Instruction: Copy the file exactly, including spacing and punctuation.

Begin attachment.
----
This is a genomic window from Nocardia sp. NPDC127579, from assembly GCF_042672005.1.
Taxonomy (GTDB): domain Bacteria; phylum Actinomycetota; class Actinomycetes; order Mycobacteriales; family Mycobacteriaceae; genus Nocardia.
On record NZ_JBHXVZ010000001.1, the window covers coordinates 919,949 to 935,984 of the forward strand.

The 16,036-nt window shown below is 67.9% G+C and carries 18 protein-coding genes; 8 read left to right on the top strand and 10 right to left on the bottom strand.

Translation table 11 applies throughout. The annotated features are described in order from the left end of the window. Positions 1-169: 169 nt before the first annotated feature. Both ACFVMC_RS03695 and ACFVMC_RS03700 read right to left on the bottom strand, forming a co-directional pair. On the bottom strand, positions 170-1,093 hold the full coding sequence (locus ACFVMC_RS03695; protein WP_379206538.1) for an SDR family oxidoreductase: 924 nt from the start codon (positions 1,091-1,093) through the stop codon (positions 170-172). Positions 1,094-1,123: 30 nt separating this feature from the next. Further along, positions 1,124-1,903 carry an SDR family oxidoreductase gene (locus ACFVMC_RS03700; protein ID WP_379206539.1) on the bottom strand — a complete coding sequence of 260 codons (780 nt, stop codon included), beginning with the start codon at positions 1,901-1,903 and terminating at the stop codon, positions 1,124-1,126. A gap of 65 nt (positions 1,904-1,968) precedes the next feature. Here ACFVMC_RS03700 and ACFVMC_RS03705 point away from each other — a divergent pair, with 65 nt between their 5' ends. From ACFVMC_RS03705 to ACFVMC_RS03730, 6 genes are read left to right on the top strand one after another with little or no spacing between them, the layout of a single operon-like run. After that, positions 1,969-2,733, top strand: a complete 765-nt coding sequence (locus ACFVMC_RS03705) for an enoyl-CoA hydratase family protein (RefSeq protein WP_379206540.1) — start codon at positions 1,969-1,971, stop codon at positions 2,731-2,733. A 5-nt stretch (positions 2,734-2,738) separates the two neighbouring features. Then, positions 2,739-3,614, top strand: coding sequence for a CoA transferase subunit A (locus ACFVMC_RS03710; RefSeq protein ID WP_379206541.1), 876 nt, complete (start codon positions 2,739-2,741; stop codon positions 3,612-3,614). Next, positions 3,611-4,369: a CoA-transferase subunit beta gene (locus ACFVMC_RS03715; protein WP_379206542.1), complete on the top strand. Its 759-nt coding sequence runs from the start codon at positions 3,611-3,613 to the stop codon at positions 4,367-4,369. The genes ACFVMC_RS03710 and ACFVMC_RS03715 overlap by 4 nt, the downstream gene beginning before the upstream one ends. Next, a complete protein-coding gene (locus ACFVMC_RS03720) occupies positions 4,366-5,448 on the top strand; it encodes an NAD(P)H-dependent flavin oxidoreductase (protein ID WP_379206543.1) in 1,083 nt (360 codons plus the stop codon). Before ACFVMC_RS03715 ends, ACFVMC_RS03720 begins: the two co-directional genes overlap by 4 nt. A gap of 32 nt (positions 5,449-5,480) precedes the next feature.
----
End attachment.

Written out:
This is a genomic window from Nocardia sp. NPDC127579, from assembly GCF_042672005.1.
Taxonomy (GTDB): domain Bacteria; phylum Actinomycetota; class Actinomycetes; order Mycobacteriales; family Mycobacteriaceae; genus Nocardia.
On record NZ_JBHXVZ010000001.1, the window covers coordinates 919,949 to 935,984 of the forward strand.

The 16,036-nt window shown below is 67.9% G+C and carries 18 protein-coding genes; 8 read left to right on the top strand and 10 right to left on the bottom strand.

Translation table 11 applies throughout. The annotated features are described in order from the left end of the window. Positions 1-169: 169 nt before the first annotated feature. Both ACFVMC_RS03695 and ACFVMC_RS03700 read right to left on the bottom strand, forming a co-directional pair. On the bottom strand, positions 170-1,093 hold the full coding sequence (locus ACFVMC_RS03695; protein WP_379206538.1) for an SDR family oxidoreductase: 924 nt from the start codon (positions 1,091-1,093) through the stop codon (positions 170-172). Positions 1,094-1,123: 30 nt separating this feature from the next. Further along, positions 1,124-1,903 carry an SDR family oxidoreductase gene (locus ACFVMC_RS03700; protein ID WP_379206539.1) on the bottom strand — a complete coding sequence of 260 codons (780 nt, stop codon included), beginning with the start codon at positions 1,901-1,903 and terminating at the stop codon, positions 1,124-1,126. A gap of 65 nt (positions 1,904-1,968) precedes the next feature. Here ACFVMC_RS03700 and ACFVMC_RS03705 point away from each other — a divergent pair, with 65 nt between their 5' ends. From ACFVMC_RS03705 to ACFVMC_RS03730, 6 genes are read left to right on the top strand one after another with little or no spacing between them, the layout of a single operon-like run. After that, positions 1,969-2,733, top strand: a complete 765-nt coding sequence (locus ACFVMC_RS03705) for an enoyl-CoA hydratase family protein (RefSeq protein WP_379206540.1) — start codon at positions 1,969-1,971, stop codon at positions 2,731-2,733. A 5-nt stretch (positions 2,734-2,738) separates the two neighbouring features. Then, positions 2,739-3,614, top strand: coding sequence for a CoA transferase subunit A (locus ACFVMC_RS03710; RefSeq protein ID WP_379206541.1), 876 nt, complete (start codon positions 2,739-2,741; stop codon positions 3,612-3,614). Next, positions 3,611-4,369: a CoA-transferase subunit beta gene (locus ACFVMC_RS03715; protein WP_379206542.1), complete on the top strand. Its 759-nt coding sequence runs from the start codon at positions 3,611-3,613 to the stop codon at positions 4,367-4,369. The genes ACFVMC_RS03710 and ACFVMC_RS03715 overlap by 4 nt, the downstream gene beginning before the upstream one ends. Next, a complete protein-coding gene (locus ACFVMC_RS03720) occupies positions 4,366-5,448 on the top strand; it encodes an NAD(P)H-dependent flavin oxidoreductase (protein ID WP_379206543.1) in 1,083 nt (360 codons plus the stop codon). Before ACFVMC_RS03715 ends, ACFVMC_RS03720 begins: the two co-directional genes overlap by 4 nt. A gap of 32 nt (positions 5,449-5,480) precedes the next feature.